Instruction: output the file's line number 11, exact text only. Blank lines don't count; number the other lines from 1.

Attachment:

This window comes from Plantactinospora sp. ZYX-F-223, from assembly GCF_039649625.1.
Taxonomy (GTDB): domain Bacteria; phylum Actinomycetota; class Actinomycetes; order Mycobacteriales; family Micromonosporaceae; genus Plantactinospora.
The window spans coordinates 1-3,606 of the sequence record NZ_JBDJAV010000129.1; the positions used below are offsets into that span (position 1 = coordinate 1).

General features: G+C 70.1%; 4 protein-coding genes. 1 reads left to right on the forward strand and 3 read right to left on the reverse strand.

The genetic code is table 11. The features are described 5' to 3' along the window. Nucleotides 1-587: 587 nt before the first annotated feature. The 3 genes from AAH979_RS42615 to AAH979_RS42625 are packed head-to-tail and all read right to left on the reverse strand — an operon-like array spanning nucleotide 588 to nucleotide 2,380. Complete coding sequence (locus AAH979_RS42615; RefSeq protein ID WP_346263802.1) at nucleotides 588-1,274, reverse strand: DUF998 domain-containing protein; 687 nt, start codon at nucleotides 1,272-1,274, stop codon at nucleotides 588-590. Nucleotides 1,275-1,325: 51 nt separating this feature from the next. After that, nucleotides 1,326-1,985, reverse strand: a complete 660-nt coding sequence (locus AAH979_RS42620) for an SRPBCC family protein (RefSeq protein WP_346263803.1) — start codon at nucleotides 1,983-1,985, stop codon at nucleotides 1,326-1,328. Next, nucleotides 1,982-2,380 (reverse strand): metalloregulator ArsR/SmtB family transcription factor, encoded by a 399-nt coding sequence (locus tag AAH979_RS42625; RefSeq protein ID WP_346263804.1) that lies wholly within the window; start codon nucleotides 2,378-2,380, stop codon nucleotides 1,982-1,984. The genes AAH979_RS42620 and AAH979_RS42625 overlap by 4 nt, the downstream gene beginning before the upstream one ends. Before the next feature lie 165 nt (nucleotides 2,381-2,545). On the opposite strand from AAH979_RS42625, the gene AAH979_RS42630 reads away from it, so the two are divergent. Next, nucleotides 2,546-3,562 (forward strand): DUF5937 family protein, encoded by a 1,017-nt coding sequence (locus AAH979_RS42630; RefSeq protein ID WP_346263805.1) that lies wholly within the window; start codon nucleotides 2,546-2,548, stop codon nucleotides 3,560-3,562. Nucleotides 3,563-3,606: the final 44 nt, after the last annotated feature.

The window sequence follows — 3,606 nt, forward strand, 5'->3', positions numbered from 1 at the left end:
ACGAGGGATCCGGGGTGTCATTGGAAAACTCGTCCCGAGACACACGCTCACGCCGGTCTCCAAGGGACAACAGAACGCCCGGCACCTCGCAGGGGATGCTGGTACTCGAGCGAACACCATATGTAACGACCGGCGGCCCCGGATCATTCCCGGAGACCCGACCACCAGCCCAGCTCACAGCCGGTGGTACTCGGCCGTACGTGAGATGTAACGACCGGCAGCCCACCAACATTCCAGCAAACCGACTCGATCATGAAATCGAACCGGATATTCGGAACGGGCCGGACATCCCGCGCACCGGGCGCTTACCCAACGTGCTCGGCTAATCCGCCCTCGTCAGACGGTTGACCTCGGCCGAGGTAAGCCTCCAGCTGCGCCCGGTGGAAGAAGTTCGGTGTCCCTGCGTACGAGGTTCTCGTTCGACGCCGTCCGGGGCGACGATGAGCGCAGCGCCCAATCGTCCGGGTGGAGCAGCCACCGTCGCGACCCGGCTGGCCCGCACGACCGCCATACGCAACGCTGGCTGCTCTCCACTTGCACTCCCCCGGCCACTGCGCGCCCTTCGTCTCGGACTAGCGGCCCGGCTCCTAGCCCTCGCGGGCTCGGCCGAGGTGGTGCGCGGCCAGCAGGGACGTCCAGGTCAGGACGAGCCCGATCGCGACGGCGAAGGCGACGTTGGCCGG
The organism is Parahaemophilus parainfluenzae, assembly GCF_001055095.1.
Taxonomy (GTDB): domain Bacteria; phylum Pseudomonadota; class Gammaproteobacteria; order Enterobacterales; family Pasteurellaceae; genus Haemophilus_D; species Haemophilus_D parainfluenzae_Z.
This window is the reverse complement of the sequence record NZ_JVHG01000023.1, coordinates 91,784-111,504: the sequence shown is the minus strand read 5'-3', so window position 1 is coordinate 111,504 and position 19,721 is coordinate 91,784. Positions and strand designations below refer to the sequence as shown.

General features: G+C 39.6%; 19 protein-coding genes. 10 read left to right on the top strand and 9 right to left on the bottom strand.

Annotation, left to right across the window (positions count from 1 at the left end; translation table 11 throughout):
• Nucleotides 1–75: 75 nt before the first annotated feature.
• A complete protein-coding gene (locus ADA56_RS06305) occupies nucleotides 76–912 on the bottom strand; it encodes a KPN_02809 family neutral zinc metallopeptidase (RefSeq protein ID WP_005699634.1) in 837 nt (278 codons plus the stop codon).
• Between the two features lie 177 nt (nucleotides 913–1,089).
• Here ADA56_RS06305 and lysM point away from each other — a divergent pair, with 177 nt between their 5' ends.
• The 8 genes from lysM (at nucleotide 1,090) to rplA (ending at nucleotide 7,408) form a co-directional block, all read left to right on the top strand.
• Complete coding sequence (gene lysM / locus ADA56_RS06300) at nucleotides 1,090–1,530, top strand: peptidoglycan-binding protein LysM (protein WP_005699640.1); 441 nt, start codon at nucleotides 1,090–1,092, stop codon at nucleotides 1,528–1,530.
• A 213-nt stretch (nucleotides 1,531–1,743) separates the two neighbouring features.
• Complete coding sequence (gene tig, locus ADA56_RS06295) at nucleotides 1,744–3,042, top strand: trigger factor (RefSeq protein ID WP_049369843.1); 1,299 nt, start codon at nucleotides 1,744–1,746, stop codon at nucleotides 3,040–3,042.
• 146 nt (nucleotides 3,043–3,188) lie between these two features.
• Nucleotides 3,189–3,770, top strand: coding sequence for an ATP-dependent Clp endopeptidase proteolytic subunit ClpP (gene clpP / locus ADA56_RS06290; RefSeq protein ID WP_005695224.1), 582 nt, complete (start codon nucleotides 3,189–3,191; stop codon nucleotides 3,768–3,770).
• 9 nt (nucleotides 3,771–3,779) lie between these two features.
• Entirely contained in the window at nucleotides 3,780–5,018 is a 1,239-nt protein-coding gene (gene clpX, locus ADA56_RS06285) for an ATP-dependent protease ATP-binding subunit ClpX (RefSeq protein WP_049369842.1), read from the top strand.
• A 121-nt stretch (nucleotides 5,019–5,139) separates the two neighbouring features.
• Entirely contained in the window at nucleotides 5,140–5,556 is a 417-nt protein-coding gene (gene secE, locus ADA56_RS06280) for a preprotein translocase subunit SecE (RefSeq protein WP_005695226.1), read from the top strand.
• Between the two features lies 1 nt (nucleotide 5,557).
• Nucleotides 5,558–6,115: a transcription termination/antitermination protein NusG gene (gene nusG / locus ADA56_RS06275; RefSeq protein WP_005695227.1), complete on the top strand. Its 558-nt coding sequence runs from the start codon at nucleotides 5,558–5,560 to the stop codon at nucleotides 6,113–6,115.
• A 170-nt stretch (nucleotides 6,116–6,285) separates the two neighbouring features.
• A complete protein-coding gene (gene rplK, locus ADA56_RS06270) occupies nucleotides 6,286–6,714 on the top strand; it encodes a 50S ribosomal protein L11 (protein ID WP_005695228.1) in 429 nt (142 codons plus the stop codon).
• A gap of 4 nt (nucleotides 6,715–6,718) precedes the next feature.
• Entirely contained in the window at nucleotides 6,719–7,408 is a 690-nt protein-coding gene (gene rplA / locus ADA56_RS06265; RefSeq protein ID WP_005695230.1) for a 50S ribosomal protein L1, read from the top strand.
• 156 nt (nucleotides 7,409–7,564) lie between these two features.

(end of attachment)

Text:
General features: G+C 39.6%; 19 protein-coding genes. 10 read left to right on the top strand and 9 right to left on the bottom strand.